Lower order machinery and equipment risk controls, such as personal protective equipment (PPE), can prevent injuries, but are generally not as effective as higher order controls, as they rely more on worker behaviour, maintenance programs and supervision.
Where access to the hazard is infrequent, the installation of a fitted guard, that can be removed by use of a tool, may be an acceptable control, where the tool to remove the barrier or guard is not normally available to the operator.
When assessing machinery and equipment for possible non-mechanical hazards, consider how machinery and equipment can affect the area (environment) around them. People must be provided with safe access that is suitable for the work they perform in, on and around machinery and equipment.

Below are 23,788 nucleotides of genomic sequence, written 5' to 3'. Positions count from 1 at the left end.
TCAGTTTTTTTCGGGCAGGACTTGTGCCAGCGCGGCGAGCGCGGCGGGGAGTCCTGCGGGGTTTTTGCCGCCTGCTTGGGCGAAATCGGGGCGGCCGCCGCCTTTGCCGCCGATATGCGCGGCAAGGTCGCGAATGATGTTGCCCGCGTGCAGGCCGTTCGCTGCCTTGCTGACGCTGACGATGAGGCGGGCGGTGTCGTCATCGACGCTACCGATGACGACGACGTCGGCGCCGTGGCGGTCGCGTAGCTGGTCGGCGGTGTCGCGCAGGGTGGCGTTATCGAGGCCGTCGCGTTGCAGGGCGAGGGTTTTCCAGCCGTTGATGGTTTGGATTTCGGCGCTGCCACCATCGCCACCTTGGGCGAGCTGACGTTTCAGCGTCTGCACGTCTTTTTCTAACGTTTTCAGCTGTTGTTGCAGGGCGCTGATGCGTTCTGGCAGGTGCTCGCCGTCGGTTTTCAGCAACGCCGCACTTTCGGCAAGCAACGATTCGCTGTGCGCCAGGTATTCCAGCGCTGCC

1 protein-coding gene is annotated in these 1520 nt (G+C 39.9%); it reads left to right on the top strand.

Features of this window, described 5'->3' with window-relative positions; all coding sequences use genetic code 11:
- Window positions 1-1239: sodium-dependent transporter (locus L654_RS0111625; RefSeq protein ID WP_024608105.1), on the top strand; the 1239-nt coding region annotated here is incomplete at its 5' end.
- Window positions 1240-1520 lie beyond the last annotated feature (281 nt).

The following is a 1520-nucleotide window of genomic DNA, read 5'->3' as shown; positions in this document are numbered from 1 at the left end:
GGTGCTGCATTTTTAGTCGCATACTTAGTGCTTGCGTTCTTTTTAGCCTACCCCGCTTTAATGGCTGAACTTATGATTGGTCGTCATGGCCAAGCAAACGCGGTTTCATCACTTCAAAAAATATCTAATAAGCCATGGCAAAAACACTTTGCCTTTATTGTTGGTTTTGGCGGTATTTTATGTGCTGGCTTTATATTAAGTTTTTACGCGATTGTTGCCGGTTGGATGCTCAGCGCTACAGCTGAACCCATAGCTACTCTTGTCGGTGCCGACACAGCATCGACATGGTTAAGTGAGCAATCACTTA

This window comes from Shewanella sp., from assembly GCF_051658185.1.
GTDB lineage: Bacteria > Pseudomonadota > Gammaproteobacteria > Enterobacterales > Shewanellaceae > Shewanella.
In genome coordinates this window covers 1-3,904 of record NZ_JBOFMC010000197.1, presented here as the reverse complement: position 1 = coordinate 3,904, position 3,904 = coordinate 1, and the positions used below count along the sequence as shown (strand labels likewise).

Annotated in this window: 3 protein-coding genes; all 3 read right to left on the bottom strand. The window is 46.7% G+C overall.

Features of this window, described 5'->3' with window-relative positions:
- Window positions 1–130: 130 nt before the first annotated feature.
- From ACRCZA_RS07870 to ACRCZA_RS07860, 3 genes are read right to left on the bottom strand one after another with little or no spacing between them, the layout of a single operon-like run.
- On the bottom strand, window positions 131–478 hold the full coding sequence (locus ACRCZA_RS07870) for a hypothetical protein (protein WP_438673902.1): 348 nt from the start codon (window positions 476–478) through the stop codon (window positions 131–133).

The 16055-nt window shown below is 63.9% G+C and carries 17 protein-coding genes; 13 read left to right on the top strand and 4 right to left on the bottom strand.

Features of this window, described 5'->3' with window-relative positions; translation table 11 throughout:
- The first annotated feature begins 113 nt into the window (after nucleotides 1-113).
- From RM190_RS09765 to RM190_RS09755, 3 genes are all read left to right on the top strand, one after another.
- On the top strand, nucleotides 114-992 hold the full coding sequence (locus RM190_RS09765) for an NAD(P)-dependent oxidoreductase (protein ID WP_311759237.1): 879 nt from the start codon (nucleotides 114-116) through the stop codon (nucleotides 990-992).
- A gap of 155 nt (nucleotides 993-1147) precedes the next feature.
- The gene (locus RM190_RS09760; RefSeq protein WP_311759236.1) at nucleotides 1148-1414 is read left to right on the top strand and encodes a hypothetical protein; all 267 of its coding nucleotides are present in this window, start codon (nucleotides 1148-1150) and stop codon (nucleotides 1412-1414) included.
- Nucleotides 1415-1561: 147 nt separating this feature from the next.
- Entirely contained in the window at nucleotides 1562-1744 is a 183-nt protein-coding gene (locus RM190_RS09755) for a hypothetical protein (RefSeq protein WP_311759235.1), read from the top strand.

Workplace managers may not have considered or recognised the need to provide similar means to gain safe access to parts of machinery and equipment at height, or in awkward locations for maintenance, repair, service or cleaning activities. Safe access at height can be broken into three categories. Each category has in common the need to provide a stable, safe platform suitable for the work to be undertaken, and to be equipped to support and retain a person within the confines of the platform.